Monday, April 28, 2008

The End of the Princeton Wheeler Group’s Reign on Gravitation

The great teacher John Archibald Wheeler has passed away. His group’s legacy can be summarized by the massive rendition on the subject of general relativity in the book “Gravitation” by Kip Thorne et al. The book influenced and inspired many great minds of the modern scientific world. The following quote is his view on gravitomagnetism.

From this quote, one can see his strong conviction that there must be gravitomagnetism in the mechanical universe.

However, being a great teacher did not always go along with being a great innovator. James Maxwell was one of the examples. He is not known as being a great teacher. Maybe Albert Einstein was another one. It seems that the brain of a human being can not be both ways. Either it can be deeply innovative inside his/her soul or widely interactive with other human beings.

His long search for the true gravitomagnetism in general relativity has not resulted in the finding of dipole gravity, the true gravitomagnetism. It is tragic in a way. But this event may have been predicted by Nostradamus 500 years ago.

The reason for the persistent effort in search of the true gravitomagnetism was obviously to find a way to counteract gravity, the eternal yoke all living things have to endure. By having gravitomagnetism, we have a repulsive gravity which can negate the unstoppable pulling effect of gravity. It means the ultimate freedom of physical bodies. If we are lucky, it may also be possible to explain the so far unexplained cosmological phenomena, ie, the jets and the dark matter problems, which have been considered possible failures of general relativity in the large scale universe.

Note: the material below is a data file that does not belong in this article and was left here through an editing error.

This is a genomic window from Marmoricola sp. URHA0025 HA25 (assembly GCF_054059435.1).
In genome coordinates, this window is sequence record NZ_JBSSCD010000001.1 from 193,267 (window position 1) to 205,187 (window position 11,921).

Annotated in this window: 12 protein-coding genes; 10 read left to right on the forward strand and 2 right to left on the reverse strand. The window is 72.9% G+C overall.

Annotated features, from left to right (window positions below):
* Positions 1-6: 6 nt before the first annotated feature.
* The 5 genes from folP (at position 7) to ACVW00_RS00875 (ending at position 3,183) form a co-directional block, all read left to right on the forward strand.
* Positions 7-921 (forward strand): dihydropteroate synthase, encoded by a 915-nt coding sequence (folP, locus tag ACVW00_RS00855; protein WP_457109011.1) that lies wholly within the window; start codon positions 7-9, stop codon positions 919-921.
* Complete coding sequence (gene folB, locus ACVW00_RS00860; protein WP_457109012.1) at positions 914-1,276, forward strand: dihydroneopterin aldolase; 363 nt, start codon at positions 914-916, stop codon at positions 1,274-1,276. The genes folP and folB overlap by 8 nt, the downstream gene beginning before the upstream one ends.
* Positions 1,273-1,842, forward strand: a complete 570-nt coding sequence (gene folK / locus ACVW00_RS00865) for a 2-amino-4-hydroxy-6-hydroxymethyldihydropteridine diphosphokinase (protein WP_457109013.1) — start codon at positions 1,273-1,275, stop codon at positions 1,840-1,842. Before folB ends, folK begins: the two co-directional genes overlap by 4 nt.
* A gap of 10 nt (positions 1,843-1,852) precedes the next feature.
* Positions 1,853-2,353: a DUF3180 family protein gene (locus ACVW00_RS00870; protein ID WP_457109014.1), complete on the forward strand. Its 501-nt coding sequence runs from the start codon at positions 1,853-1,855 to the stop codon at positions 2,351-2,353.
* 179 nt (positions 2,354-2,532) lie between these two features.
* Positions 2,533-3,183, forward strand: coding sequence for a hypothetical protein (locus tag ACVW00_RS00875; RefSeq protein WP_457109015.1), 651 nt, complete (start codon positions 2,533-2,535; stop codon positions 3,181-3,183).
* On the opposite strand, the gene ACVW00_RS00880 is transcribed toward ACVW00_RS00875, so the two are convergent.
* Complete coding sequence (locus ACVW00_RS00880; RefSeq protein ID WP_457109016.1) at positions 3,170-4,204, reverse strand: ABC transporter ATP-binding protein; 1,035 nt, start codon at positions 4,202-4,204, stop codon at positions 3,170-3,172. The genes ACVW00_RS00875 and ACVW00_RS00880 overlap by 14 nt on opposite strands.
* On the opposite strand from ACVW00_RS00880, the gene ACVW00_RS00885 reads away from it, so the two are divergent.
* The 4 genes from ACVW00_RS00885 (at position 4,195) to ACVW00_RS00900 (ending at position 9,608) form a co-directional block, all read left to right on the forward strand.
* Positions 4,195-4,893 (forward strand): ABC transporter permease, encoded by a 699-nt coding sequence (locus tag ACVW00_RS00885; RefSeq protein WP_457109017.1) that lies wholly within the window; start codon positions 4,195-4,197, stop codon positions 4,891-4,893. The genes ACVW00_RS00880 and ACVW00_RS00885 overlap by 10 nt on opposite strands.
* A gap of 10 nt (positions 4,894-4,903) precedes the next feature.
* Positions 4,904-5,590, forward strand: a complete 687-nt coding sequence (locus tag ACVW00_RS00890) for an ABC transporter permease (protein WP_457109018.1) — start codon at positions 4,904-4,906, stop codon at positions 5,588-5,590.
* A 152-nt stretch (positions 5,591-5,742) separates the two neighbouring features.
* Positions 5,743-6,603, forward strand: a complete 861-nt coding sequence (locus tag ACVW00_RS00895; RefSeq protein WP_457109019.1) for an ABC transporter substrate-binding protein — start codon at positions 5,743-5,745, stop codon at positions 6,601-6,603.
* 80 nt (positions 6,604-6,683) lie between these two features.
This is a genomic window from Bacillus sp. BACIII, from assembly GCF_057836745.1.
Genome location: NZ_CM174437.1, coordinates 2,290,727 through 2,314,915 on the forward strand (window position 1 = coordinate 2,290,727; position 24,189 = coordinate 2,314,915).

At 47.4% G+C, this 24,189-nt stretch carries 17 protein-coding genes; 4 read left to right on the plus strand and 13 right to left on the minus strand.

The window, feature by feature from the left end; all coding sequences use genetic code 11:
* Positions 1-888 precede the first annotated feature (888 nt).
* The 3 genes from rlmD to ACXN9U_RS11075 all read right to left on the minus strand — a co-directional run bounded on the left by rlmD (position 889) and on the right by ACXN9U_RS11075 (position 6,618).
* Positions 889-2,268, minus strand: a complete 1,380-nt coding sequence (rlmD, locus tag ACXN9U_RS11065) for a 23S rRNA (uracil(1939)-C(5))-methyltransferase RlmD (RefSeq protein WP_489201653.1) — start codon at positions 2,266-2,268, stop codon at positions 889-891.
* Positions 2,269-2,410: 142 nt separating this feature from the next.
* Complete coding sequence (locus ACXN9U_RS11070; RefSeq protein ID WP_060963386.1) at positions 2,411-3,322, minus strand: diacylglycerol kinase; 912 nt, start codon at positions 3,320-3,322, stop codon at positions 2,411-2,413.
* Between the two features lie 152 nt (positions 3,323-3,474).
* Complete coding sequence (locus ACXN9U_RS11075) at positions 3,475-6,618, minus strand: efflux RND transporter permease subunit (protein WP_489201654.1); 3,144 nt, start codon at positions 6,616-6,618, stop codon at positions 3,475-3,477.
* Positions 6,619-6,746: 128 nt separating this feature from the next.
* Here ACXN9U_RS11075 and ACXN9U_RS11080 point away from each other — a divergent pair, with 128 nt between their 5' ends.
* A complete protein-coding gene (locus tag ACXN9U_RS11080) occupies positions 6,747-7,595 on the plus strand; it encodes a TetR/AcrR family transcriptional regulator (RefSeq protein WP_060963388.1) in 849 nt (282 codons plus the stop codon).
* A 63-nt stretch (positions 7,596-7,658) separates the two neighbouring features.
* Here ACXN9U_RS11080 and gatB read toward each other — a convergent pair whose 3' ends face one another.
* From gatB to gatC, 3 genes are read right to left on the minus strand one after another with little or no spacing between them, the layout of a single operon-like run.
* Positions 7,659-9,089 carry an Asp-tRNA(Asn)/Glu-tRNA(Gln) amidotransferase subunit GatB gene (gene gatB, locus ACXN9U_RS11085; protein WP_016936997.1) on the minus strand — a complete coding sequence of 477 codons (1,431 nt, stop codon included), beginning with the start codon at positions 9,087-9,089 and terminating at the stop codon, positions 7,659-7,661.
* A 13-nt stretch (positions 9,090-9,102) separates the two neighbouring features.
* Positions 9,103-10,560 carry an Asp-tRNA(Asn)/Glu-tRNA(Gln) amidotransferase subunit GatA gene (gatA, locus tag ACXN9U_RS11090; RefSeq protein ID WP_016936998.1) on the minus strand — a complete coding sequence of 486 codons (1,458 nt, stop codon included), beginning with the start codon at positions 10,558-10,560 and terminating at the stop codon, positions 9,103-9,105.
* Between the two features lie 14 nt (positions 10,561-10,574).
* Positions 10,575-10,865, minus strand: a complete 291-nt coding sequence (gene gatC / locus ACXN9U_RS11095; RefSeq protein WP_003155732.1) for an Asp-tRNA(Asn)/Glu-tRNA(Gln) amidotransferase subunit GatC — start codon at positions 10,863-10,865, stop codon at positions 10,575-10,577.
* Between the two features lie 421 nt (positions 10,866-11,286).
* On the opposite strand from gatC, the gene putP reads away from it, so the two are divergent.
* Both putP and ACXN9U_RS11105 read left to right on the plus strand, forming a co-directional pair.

Because of the delay in the finding of the true gravitomagnetism, so far, we had many independent branches of theories to deal with this unending enigma. Finally, Wheeler’s vision of the true gravitomagnetism has been fulfilled by the theory of dipole gravity.

This is the end of the old era and the beginning of the new era in the science of gravitation.